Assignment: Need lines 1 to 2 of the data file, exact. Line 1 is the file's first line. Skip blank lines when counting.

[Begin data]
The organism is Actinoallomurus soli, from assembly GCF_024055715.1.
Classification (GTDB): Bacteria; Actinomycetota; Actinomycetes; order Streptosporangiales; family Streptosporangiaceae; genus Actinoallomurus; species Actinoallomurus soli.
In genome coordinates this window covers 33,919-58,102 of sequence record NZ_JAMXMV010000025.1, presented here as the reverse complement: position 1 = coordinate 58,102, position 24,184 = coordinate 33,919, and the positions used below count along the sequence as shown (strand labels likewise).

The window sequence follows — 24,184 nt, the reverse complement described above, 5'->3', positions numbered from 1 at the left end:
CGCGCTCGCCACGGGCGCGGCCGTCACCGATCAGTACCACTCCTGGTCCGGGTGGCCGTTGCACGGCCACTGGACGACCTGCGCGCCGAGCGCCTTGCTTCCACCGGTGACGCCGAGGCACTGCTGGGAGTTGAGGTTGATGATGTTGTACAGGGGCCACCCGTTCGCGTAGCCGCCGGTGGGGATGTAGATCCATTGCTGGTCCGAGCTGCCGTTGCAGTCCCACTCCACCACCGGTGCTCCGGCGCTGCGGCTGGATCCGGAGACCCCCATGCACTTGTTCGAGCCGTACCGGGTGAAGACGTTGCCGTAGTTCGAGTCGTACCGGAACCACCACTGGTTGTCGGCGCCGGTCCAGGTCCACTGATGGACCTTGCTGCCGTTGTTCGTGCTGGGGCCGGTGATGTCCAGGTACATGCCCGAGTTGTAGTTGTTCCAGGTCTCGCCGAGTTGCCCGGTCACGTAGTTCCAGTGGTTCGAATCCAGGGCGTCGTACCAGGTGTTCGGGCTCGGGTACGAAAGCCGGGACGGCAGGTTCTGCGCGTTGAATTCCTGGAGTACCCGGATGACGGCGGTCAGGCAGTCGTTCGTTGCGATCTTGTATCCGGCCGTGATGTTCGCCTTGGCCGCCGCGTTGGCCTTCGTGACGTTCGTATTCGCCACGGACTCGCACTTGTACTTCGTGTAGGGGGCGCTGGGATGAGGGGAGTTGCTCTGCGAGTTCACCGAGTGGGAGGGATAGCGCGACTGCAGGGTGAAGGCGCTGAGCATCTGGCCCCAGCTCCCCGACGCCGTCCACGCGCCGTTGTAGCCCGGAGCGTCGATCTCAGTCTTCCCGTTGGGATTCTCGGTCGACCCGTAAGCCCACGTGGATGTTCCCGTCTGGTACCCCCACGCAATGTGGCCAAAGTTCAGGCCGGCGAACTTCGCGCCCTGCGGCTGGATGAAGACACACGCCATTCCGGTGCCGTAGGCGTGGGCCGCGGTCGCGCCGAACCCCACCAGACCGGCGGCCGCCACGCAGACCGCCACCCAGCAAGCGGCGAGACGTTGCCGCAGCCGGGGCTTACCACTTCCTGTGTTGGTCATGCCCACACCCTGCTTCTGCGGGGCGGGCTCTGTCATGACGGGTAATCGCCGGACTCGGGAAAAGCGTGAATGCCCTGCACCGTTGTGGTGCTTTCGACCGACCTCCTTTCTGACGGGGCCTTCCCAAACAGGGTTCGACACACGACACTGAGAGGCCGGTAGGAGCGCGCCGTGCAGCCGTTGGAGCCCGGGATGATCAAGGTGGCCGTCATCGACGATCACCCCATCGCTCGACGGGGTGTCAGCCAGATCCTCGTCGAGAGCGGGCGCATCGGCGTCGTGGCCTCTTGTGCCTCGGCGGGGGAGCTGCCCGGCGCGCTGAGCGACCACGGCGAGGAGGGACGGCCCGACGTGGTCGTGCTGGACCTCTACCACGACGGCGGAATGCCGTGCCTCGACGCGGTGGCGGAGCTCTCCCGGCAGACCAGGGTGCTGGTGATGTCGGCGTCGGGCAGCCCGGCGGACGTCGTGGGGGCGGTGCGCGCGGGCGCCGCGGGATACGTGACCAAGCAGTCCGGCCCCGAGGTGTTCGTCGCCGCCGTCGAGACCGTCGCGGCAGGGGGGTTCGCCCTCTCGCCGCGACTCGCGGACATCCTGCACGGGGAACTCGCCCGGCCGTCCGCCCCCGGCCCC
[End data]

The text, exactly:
The organism is Actinoallomurus soli, from assembly GCF_024055715.1.
Classification (GTDB): Bacteria; Actinomycetota; Actinomycetes; order Streptosporangiales; family Streptosporangiaceae; genus Actinoallomurus; species Actinoallomurus soli.